We have today gun-toting and drug-peddling politicians who brook no opposition. Our national institutions that should act as checks and balances to unbridled political power seem impotent. The judiciary and the police, custodians of law and order, might as well not exist. These bewigged and uniformed men and women have become helpless and pitiful bystanders, just as we ordinary mortals are. The traffic on our newly widened and carpeted roads is an apt metaphor for today’s Sri Lanka. If one follows the road rules, observes etiquette and drives sensibly, one is abused by the majority of fellow- road users. Might is right in this scheme of things. The bigger the vehicle they drive the greater their abuse of the road rules. The drivers of buses, the lorries, the jeeps and pick-up trucks are good examples of these law breakers as are those behind the wheels of government vehicles including those in security force and police vehicles. The Traffic Police studiously turn a blind eye as these latter day behemoths roll recklessly by. Meantime the grim statistics reveal that the number of deaths caused by road accidents is growing by the day. In the several holidays between the Sinhala- Tamil New Year and Easter Sunday in April 2014 alone, 94 deaths have been officially reported. The deadly chaos that prevails on our roads and elsewhere is symptomatic of the law of the jungle that is in effect in contemporary Sri Lanka.

Wherever we turn, we see evidence of a society deep in conflict despite the end of war. We are a post-war society but yet miles away from a post-conflict society . Our over-centralized political power structure is identified by many to be the primary cause of our present socio-political woes. The centralization of power that began with the introduction of the first republican constitution in 1972 was concretized with the creation of the executive presidency under the second republican constitution of 1978. It is this all powerful executive presidency that has:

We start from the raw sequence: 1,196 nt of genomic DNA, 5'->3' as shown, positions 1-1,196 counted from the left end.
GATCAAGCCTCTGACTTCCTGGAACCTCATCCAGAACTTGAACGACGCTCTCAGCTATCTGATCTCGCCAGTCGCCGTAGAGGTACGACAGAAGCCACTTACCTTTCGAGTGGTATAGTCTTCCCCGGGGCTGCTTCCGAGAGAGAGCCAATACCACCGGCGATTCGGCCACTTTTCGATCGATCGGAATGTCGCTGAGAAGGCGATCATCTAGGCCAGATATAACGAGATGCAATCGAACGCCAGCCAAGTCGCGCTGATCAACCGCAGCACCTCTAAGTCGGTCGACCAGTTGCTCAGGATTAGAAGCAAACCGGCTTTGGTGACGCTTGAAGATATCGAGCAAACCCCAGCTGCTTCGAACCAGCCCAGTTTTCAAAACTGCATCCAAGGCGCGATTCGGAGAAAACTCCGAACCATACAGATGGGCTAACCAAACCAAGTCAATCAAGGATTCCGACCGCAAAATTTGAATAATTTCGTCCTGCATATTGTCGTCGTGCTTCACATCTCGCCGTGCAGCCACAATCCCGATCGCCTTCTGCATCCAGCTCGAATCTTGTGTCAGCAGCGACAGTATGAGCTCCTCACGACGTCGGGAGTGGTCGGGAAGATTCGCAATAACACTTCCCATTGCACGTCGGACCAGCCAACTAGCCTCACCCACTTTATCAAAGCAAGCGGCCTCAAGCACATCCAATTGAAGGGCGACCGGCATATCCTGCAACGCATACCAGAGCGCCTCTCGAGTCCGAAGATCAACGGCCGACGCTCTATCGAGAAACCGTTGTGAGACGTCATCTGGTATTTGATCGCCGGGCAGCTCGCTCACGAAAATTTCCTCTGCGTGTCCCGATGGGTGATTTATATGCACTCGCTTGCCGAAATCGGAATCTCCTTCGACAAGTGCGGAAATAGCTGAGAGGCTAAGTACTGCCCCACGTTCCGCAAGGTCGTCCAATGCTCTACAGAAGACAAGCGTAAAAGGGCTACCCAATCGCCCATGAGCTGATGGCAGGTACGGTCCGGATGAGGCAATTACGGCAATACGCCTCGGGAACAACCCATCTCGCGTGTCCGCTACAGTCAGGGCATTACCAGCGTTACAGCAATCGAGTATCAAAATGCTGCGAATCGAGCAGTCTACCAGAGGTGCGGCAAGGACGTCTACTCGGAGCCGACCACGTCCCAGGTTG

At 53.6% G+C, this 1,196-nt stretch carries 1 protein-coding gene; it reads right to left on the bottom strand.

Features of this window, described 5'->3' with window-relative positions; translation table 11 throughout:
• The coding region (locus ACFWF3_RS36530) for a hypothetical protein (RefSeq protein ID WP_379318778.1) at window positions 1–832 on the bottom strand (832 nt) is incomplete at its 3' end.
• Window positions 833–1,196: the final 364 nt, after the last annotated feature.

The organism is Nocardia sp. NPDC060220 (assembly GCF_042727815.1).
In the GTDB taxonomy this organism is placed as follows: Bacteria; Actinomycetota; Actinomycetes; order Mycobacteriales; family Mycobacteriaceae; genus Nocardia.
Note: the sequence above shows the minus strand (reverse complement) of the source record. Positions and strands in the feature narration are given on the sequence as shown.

• kept us from attempting to implement in a just manner the 13th Amendment to our Constitution;
  • led to the abandonment of the 17th Amendment and the replacement of it with the draconian 18th Amendment;
  • enabled the impeachment of Chief Justice Shirani Bandaranayake; and
  • paved the way for the repression of the rights of citizens by successive governments and      for the ever increasing authoritarianism of our governments.

The results of the recent provincial elections seem to indicate a degree of disaffection and disenchantment with our political establishment. Both the government and the political opposition have been found wanting. Whist there is a marginal drop in support for the government in key areas of the country, there is at the same time no significant endorsement of any available alternative political formation either.

Things up north are not much different from things in the south of the country. We are told by the government that there is an attempt by a segment of northern citizens to resurrect the LTTE. There is discernible disagreement and even hostility between the Tamil National Alliance (TNA) – led Northern Provincial Council (NPC) and the central Government and its minister Douglas Devananda. There are tensions within the TNA itself that are worrying, to say the least. There are also major socio-economic problems. The younger generation of the north of today unlike their counterparts of an earlier era, we are told, are less interested in education and upward social mobility. They show, according to the Chief Minister of the NPC, a preference instead for sex, drugs and violence (motor-bike gangs are known to operate in parts of Jaffna). These youngsters live off the monies remitted by family and friends living in the West and hence they are uninterested in education or employment. A sense of hopelessness, especially among the young people, is palpable in the north and all they desire is to leave home and seek different, if not greener, pastures elsewhere.